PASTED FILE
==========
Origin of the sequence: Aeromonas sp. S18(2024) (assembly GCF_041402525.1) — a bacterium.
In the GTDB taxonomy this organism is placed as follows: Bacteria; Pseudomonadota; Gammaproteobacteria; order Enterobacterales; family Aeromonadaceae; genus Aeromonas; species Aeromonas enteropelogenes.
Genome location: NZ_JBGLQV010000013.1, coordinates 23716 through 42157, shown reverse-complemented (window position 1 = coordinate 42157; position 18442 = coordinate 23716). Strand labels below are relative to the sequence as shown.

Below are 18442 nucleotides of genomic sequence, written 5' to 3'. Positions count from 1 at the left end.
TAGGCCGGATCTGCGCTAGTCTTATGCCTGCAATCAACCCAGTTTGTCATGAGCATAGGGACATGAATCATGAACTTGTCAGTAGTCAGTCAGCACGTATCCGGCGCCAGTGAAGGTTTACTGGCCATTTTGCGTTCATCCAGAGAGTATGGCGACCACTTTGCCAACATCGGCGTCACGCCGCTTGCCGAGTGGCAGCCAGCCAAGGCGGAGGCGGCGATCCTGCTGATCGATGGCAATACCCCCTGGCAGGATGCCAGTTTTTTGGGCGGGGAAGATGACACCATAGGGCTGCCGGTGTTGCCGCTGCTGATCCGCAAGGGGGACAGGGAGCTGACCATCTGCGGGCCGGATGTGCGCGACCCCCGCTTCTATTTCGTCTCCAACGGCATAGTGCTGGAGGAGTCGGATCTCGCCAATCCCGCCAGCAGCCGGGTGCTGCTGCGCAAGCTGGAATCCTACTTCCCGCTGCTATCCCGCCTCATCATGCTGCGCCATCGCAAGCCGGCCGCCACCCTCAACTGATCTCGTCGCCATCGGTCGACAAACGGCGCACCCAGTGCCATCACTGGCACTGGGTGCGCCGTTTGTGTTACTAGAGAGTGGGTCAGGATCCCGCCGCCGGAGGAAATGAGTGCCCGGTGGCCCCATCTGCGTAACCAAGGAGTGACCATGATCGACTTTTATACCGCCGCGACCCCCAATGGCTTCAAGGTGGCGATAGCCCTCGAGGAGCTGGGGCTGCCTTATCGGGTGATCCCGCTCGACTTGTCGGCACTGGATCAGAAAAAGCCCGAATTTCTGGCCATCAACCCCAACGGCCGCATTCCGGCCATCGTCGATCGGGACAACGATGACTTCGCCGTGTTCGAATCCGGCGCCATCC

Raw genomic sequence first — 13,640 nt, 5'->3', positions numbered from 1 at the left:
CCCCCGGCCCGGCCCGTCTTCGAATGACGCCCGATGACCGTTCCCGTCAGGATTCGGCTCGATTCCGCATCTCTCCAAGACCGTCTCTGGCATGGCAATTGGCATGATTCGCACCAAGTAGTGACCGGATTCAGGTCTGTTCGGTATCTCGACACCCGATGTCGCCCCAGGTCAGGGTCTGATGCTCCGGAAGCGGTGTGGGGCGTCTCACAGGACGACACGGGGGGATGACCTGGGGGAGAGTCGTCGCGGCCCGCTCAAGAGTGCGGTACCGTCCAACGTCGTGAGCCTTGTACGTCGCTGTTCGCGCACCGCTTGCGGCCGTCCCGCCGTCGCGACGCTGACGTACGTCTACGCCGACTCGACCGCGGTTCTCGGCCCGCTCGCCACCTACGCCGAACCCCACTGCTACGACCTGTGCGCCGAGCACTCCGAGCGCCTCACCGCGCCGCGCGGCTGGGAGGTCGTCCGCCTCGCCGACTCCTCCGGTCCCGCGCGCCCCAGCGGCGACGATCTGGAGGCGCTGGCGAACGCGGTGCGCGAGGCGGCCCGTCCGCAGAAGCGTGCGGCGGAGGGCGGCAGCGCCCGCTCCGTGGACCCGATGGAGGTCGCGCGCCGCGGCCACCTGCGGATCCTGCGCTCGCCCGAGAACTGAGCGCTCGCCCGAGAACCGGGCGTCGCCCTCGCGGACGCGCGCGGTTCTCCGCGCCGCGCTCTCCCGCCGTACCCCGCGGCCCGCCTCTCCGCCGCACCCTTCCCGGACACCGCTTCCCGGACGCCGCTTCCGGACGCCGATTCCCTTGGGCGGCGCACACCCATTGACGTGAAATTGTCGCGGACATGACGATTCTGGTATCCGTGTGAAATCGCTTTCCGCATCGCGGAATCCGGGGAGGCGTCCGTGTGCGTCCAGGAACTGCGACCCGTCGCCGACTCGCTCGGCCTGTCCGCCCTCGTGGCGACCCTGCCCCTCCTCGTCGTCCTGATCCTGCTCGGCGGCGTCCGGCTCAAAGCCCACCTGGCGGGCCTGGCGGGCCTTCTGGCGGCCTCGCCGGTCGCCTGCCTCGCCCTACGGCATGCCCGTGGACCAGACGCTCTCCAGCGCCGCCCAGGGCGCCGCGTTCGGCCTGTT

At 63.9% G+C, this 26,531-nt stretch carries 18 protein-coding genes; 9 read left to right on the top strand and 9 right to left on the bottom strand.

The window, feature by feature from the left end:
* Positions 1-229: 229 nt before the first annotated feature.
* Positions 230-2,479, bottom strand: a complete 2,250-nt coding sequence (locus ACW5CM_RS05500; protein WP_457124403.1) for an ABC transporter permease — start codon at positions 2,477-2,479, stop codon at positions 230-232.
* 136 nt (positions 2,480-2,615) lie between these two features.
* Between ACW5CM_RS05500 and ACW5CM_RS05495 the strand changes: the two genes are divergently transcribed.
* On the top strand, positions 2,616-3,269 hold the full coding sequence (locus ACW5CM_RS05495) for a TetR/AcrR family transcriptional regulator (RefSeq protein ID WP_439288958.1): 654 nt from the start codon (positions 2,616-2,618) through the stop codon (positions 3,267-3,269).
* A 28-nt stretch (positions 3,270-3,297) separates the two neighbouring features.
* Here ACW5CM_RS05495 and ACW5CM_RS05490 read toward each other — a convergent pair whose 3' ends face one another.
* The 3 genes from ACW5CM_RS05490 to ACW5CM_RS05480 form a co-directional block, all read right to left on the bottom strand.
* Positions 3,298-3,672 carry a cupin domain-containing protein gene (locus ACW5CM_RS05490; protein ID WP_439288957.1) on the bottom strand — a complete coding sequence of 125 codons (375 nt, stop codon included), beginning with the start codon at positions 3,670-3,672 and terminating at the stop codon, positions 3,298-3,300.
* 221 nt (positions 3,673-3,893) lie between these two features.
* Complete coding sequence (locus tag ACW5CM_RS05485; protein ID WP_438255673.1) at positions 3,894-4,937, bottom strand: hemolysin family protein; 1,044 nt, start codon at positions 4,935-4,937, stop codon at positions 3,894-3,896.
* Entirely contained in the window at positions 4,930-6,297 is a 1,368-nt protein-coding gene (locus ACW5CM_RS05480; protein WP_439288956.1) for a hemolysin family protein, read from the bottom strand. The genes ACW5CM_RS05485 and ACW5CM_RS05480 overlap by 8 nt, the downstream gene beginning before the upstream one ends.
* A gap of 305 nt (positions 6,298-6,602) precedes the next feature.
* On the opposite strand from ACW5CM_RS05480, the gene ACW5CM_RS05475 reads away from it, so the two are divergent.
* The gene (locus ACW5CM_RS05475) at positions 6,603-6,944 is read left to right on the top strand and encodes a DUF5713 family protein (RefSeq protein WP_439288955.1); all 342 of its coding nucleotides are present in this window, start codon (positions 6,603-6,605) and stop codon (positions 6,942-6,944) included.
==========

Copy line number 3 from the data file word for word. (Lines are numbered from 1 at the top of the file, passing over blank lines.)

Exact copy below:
Genome location: NZ_JBGLQV010000013.1, coordinates 23716 through 42157, shown reverse-complemented (window position 1 = coordinate 42157; position 18442 = coordinate 23716). Strand labels below are relative to the sequence as shown.